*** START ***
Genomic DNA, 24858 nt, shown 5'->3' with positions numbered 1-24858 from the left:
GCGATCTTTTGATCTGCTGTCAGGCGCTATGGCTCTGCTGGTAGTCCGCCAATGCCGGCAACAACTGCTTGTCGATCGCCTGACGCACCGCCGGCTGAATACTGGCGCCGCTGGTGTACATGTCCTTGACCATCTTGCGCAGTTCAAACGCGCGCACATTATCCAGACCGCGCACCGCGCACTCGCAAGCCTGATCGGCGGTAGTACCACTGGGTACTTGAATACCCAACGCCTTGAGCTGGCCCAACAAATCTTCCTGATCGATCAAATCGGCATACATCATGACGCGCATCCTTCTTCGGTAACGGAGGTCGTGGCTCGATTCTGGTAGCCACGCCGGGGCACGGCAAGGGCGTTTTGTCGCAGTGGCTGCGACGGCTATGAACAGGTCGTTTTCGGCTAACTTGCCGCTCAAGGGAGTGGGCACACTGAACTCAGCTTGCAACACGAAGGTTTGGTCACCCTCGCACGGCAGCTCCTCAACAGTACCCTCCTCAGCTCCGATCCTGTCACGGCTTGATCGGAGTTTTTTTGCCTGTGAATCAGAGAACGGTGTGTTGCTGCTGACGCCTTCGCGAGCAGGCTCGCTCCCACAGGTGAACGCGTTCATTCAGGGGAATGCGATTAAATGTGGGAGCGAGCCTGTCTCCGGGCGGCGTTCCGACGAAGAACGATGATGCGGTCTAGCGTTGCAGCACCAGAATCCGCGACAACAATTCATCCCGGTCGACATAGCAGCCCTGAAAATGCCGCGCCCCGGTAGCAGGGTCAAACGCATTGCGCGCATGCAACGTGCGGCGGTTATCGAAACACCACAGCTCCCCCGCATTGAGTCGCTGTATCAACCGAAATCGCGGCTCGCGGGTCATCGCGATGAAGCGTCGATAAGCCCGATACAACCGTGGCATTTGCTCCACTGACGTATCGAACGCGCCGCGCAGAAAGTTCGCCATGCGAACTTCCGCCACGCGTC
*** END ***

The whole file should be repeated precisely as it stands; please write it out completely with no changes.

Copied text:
Genomic DNA, 24858 nt, shown 5'->3' with positions numbered 1-24858 from the left:
GCGATCTTTTGATCTGCTGTCAGGCGCTATGGCTCTGCTGGTAGTCCGCCAATGCCGGCAACAACTGCTTGTCGATCGCCTGACGCACCGCCGGCTGAATACTGGCGCCGCTGGTGTACATGTCCTTGACCATCTTGCGCAGTTCAAACGCGCGCACATTATCCAGACCGCGCACCGCGCACTCGCAAGCCTGATCGGCGGTAGTACCACTGGGTACTTGAATACCCAACGCCTTGAGCTGGCCCAACAAATCTTCCTGATCGATCAAATCGGCATACATCATGACGCGCATCCTTCTTCGGTAACGGAGGTCGTGGCTCGATTCTGGTAGCCACGCCGGGGCACGGCAAGGGCGTTTTGTCGCAGTGGCTGCGACGGCTATGAACAGGTCGTTTTCGGCTAACTTGCCGCTCAAGGGAGTGGGCACACTGAACTCAGCTTGCAACACGAAGGTTTGGTCACCCTCGCACGGCAGCTCCTCAACAGTACCCTCCTCAGCTCCGATCCTGTCACGGCTTGATCGGAGTTTTTTTGCCTGTGAATCAGAGAACGGTGTGTTGCTGCTGACGCCTTCGCGAGCAGGCTCGCTCCCACAGGTGAACGCGTTCATTCAGGGGAATGCGATTAAATGTGGGAGCGAGCCTGTCTCCGGGCGGCGTTCCGACGAAGAACGATGATGCGGTCTAGCGTTGCAGCACCAGAATCCGCGACAACAATTCATCCCGGTCGACATAGCAGCCCTGAAAATGCCGCGCCCCGGTAGCAGGGTCAAACGCATTGCGCGCATGCAACGTGCGGCGGTTATCGAAACACCACAGCTCCCCCGCATTGAGTCGCTGTATCAACCGAAATCGCGGCTCGCGGGTCATCGCGATGAAGCGTCGATAAGCCCGATACAACCGTGGCATTTGCTCCACTGACGTATCGAACGCGCCGCGCAGAAAGTTCGCCATGCGAACTTCCGCCACGCGTC